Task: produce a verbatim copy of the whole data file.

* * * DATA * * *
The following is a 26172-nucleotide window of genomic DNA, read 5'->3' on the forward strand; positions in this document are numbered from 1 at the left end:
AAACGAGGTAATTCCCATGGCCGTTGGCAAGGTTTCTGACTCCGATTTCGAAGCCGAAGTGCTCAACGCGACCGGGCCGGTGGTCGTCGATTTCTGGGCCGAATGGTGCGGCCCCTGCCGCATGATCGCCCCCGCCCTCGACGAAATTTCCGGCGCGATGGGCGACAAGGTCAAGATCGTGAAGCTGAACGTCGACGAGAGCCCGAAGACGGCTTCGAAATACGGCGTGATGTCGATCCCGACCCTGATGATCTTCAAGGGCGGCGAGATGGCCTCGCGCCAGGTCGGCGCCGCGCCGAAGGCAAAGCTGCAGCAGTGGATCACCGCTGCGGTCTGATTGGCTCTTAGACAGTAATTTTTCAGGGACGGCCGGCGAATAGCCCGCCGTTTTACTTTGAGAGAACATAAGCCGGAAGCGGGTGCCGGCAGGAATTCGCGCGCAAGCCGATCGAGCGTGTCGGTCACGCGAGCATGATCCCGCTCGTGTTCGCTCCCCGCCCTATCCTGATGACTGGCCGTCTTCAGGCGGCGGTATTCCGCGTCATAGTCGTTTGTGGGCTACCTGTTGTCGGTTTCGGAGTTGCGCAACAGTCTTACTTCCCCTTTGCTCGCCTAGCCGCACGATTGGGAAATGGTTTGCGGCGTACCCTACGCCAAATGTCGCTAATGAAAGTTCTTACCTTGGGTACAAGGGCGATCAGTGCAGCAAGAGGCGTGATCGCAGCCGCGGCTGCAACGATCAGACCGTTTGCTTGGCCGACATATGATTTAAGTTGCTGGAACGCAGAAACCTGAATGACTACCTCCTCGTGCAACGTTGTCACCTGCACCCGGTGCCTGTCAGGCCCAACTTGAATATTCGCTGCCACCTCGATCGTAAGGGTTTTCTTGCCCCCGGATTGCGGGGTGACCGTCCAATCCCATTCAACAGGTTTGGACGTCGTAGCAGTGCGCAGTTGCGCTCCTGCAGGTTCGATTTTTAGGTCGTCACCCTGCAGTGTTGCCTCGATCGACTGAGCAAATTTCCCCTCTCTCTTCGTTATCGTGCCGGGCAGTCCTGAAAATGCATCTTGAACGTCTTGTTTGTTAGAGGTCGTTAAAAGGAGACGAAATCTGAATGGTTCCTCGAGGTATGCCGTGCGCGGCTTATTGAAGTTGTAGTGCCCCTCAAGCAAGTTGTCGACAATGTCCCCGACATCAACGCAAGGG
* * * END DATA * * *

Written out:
The following is a 26172-nucleotide window of genomic DNA, read 5'->3' on the forward strand; positions in this document are numbered from 1 at the left end:
AAACGAGGTAATTCCCATGGCCGTTGGCAAGGTTTCTGACTCCGATTTCGAAGCCGAAGTGCTCAACGCGACCGGGCCGGTGGTCGTCGATTTCTGGGCCGAATGGTGCGGCCCCTGCCGCATGATCGCCCCCGCCCTCGACGAAATTTCCGGCGCGATGGGCGACAAGGTCAAGATCGTGAAGCTGAACGTCGACGAGAGCCCGAAGACGGCTTCGAAATACGGCGTGATGTCGATCCCGACCCTGATGATCTTCAAGGGCGGCGAGATGGCCTCGCGCCAGGTCGGCGCCGCGCCGAAGGCAAAGCTGCAGCAGTGGATCACCGCTGCGGTCTGATTGGCTCTTAGACAGTAATTTTTCAGGGACGGCCGGCGAATAGCCCGCCGTTTTACTTTGAGAGAACATAAGCCGGAAGCGGGTGCCGGCAGGAATTCGCGCGCAAGCCGATCGAGCGTGTCGGTCACGCGAGCATGATCCCGCTCGTGTTCGCTCCCCGCCCTATCCTGATGACTGGCCGTCTTCAGGCGGCGGTATTCCGCGTCATAGTCGTTTGTGGGCTACCTGTTGTCGGTTTCGGAGTTGCGCAACAGTCTTACTTCCCCTTTGCTCGCCTAGCCGCACGATTGGGAAATGGTTTGCGGCGTACCCTACGCCAAATGTCGCTAATGAAAGTTCTTACCTTGGGTACAAGGGCGATCAGTGCAGCAAGAGGCGTGATCGCAGCCGCGGCTGCAACGATCAGACCGTTTGCTTGGCCGACATATGATTTAAGTTGCTGGAACGCAGAAACCTGAATGACTACCTCCTCGTGCAACGTTGTCACCTGCACCCGGTGCCTGTCAGGCCCAACTTGAATATTCGCTGCCACCTCGATCGTAAGGGTTTTCTTGCCCCCGGATTGCGGGGTGACCGTCCAATCCCATTCAACAGGTTTGGACGTCGTAGCAGTGCGCAGTTGCGCTCCTGCAGGTTCGATTTTTAGGTCGTCACCCTGCAGTGTTGCCTCGATCGACTGAGCAAATTTCCCCTCTCTCTTCGTTATCGTGCCGGGCAGTCCTGAAAATGCATCTTGAACGTCTTGTTTGTTAGAGGTCGTTAAAAGGAGACGAAATCTGAATGGTTCCTCGAGGTATGCCGTGCGCGGCTTATTGAAGTTGTAGTGCCCCTCAAGCAAGTTGTCGACAATGTCCCCGACATCAACGCAAGGG